Letters to Authors: Gail Carriger

Those of you who follow me on Twitter know that one of my faithful Twitter followers is the lovely New York Times bestselling author Gail Carriger, the woman who wrote the Parasol Protectorate series starting with Soulless. And though we have never met face to face, I’ve decided to write this quaint little letter to send it by… dirigible…

I started writing this while attending Shore Leave 38.

carriger_blamelessDear Lady Carriger,

I’m currently reading Blameless, third book in the perils of Lady Alexia Maccon/ Tarabotti, and I feel like I should ask you something…

How can a person be soulless and still show emotion?

For the length of two books, I kept asking myself this question. I don’t think I’ve seen Alexia cry or laugh for that matter, but she does seem to show emotion around her Scottish werewolf husband Conall and her friend the leader of the vampires in London. Lord Akeldama is weird though, because he keeps calling Alexia funny pet names, almost as if he’s a little bit of a pouf.

And I know this is a spoiler, but how can a centuries-old werewolf get a woman with no soul pregnant? What’s going to happen to the baby when it’s born, especially since preternaturals tend to die before their children are old enough to walk? (This same thing happened to Alexia’s Italian father, if you remember from the first book.)

But getting back to you, I think you are a very witty author. Every time I read a page of your books, I tend to come across a word I haven’t heard before, which I intend to look up in my handy dictionary. That came out wrong. It also shows that most of the books I’ve read already have been young adult fiction and a couple of Neil Gaiman novels, specifically Ocean at the End of the Lane and Neverwhere.

If you checked my GoodReads account, you’d see that immediately. I’ve read most of the Selection series and I’m still trying to get around to reading Perks of Being a Wallflower.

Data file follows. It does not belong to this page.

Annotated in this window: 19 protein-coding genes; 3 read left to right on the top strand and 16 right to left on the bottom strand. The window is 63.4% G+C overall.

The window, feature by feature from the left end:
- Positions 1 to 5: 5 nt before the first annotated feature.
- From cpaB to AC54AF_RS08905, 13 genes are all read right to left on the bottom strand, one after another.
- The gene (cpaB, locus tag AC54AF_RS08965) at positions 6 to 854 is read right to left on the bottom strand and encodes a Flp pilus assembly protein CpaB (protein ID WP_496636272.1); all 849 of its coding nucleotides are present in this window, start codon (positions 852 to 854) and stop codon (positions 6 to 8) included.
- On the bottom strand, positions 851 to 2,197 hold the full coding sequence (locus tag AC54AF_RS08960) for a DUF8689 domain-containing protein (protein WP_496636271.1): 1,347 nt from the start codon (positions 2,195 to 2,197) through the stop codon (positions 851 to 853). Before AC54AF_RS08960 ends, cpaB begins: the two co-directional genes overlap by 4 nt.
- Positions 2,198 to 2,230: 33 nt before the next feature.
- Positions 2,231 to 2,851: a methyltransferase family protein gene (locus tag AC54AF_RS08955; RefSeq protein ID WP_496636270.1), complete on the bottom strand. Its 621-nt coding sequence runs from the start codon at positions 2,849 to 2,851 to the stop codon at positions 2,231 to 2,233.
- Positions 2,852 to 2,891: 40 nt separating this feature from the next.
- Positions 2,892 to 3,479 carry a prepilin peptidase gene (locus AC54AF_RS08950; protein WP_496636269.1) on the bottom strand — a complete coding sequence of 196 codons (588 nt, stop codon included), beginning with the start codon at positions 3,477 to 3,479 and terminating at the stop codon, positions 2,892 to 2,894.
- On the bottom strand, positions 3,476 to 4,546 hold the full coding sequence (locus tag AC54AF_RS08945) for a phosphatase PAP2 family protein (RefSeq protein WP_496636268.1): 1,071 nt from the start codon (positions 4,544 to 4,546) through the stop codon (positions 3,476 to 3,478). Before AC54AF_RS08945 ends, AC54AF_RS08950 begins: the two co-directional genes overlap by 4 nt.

On the other hand, I’ve come to regard reading as something I like to do for fun when I’m at home. When I’m trying to go to sleep, I pull out a book and start reading it until I start to feel tired enough for bed. But I must say, your stories do leave me with interesting thoughts before I drift off to sleep so I can dream about my own book characters.

I think I should introduce Alexia to Ellie Benson, the heroine of my first novel Nightmare in Northanger, which is yet to be finished. I’m currently stuck on chapter seven with no place to go from there. The Regency Era is not too far from the Victorian steampunk era, so I implemented some steampunk elements in my prisoner-of-Jane-Austen story, which I anticipate a three book tale.

Other than that, I think Alexia would be intrigued in meeting Ellie for the first time. Maybe Alexia could give Ellie a few lessons in how to use a parasol as a weapon while Ellie teaches her the mystery of the chilling Rover Droids.

Perhaps we can have a tea party! Non? I’ll bring the jammie dodgers and the chocolate mint oolong, and you can bring the rest. My Ellie Benson costume, which is 60 percent crochet, still needs work. I’m trying to finish the skirt and the electromagnetic parasol, but they still need a lot of work.

But if you think the tea party isn’t a good enough idea, I guess a rain check will suffice.

Well, I’d best be on my way. I have more short stories and chapters to write and you should get back to your (if I may be bold to say) gorgeous office, which looks like a special writing haven and oasis.

Sadly, the place that I write in is my own bedroom. My desk is preoccupied with books, DVDs, and my television, so the only place where I can write semi-comfortably is my own bed.

As you can tell, I’m broke and never been published. I can’t afford a bigger desk or an entertainment center, let alone my own office.

I hope you are doing well with that tea imported from London and those lovely parasols and bustle skirts. They must be divine.

Happy Writing,

The Lady in the Blue Box

PS- You should be our Guest of Honor at Balticon sometime. It’s only the greatest Baltimore-based science fiction literary convention ever… and they have a steampunk ball where you can dance to Abney Park!

Playlist selection-

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